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Alban C. Stimers
[[Image:File:Alban C. Stimers.jpg|center|200px|border]]Alban C. Stimers, August 1864
Personal Information
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Died: June 3, 1876 (aged 48)
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Other Information
Allegiance: United States of America
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Branch: United States Navy
Service Years: {{{service years}}}
Rank: Chief Engineer
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Battles: American Civil War
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Alban Crocker Stimers (June 5, 1827–June 3, 1876) was a Chief Engineer with the United States Navy. He assisted with the design of the Navy's first ironclad, the USS Monitor, and later with the design of the Passaic-class monitors. His later career was marred by the scandal which enveloped the Casco-class monitors after they were found to be unseaworthy.


Stimers was born in New York in 1827. He entered the Navy as a Third Assistant Engineer in January 1849 and became a Chief Engineer in July 1858. He served in the steam frigate Roanoke during the early months of the Civil War and later in 1861 was assigned to work with John Ericsson on the construction of the ironclad turret ship Monitor. Though not formally a member of Monitor's complement, Stimers took part in her difficult voyage from New York to Hampton Roads, Virginia, and served on board during her historic battle with the Confederate ironclad CSS Virginia on 9 March 1862. Much of the success of these two operations was due to his inspired work, and Chief Engineer Stimers continued an intimate association with the Navy's ironclad shipbuilding program for much of the rest of the Civil War.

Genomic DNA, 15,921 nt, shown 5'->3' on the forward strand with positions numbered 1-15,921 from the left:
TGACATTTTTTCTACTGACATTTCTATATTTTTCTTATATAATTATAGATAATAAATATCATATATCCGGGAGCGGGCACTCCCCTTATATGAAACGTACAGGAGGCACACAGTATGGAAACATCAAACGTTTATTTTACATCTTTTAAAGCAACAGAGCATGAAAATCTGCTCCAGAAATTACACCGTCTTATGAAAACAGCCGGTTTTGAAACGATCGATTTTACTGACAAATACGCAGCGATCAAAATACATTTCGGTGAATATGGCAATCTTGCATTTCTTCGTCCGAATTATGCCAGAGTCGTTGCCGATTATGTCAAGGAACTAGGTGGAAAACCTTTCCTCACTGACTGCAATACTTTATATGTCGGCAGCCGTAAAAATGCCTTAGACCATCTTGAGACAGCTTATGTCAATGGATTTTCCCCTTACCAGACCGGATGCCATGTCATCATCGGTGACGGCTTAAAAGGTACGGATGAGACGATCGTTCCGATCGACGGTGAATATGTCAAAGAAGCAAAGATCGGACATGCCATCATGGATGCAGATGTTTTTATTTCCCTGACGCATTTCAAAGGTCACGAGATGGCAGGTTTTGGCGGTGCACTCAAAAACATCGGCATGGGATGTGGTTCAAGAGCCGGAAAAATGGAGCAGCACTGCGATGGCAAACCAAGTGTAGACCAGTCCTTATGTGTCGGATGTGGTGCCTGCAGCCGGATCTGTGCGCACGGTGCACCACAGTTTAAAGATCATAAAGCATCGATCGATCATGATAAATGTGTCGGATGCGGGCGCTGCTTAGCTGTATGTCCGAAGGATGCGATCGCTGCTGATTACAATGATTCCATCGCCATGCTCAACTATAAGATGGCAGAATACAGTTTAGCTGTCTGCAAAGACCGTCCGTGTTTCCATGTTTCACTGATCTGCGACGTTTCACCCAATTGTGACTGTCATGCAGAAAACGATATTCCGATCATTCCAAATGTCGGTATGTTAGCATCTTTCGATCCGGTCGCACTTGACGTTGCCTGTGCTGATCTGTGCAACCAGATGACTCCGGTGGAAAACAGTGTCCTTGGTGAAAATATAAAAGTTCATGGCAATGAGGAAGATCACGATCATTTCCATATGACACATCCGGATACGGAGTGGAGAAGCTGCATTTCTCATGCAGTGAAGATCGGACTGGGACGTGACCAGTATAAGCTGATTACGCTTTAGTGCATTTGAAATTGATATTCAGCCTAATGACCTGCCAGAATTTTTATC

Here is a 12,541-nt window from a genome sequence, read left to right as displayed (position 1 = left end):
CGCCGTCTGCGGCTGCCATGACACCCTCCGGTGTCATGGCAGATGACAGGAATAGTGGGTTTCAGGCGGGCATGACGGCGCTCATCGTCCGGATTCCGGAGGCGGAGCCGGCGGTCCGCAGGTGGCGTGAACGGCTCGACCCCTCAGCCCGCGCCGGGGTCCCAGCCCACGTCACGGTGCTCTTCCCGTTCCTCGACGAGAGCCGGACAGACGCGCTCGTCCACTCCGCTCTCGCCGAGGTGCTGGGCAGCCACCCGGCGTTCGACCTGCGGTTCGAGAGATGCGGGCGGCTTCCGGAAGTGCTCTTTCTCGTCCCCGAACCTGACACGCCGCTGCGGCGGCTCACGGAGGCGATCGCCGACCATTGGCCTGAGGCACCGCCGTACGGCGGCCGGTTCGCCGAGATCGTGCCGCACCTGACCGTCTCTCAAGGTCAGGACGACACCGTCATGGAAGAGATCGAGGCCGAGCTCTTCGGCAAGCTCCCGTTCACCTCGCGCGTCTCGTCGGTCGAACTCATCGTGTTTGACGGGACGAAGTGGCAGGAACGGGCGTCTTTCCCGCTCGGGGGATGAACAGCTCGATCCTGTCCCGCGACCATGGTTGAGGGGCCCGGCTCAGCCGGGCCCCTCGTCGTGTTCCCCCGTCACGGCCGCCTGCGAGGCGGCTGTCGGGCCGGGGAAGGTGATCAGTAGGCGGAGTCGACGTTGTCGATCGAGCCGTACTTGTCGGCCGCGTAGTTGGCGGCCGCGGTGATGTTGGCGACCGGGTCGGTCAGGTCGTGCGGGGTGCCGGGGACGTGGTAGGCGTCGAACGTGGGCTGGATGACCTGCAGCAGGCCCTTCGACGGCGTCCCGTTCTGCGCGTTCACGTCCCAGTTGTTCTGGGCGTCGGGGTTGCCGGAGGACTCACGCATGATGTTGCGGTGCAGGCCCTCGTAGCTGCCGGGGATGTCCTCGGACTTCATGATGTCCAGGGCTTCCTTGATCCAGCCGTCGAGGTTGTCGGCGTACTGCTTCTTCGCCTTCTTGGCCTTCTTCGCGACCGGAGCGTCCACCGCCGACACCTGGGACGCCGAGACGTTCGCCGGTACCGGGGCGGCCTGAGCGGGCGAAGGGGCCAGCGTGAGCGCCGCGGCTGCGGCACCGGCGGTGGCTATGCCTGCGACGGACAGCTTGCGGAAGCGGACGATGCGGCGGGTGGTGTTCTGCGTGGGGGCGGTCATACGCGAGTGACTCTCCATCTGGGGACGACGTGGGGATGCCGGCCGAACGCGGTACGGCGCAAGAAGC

In 1862-63, Stimers again worked with Ericsson during the building of the next class of monitor-type ironclads, the Passaic class. He accompanied these ships during early operations against the Confederacy, most notably the 7 April 1863 bombardment of Fort Sumter, in Charleston Harbor, South Carolina, and helped repair them after that action.

Later in the year he was placed in charge of an ambitious project to construct twenty light-draft monitors for use in shallow inland waters. Unfortunately, the displacement calculations made for these ships were badly done. The resulting Casco class turned out to be useless for their intended role and had to be extensively modified. Stimers had inadvertently demonstrated the inherent difficulty of successfully shepherding complex technological endeavors, something that has bedeviled "project managers" from his time to ours.

After the Casco class debacle, Stimers returned to the seagoing Navy. At the beginning of 1865, he was Chief Engineer of the steam frigate Wabash. He resigned from the Navy in August 1865, and became a consultant. He died of smallpox on June 3, 1867, survived by his wife and five children.

See also[]


This article includes text from the public domain Dictionary of American Naval Fighting Ships. The entry can be found here.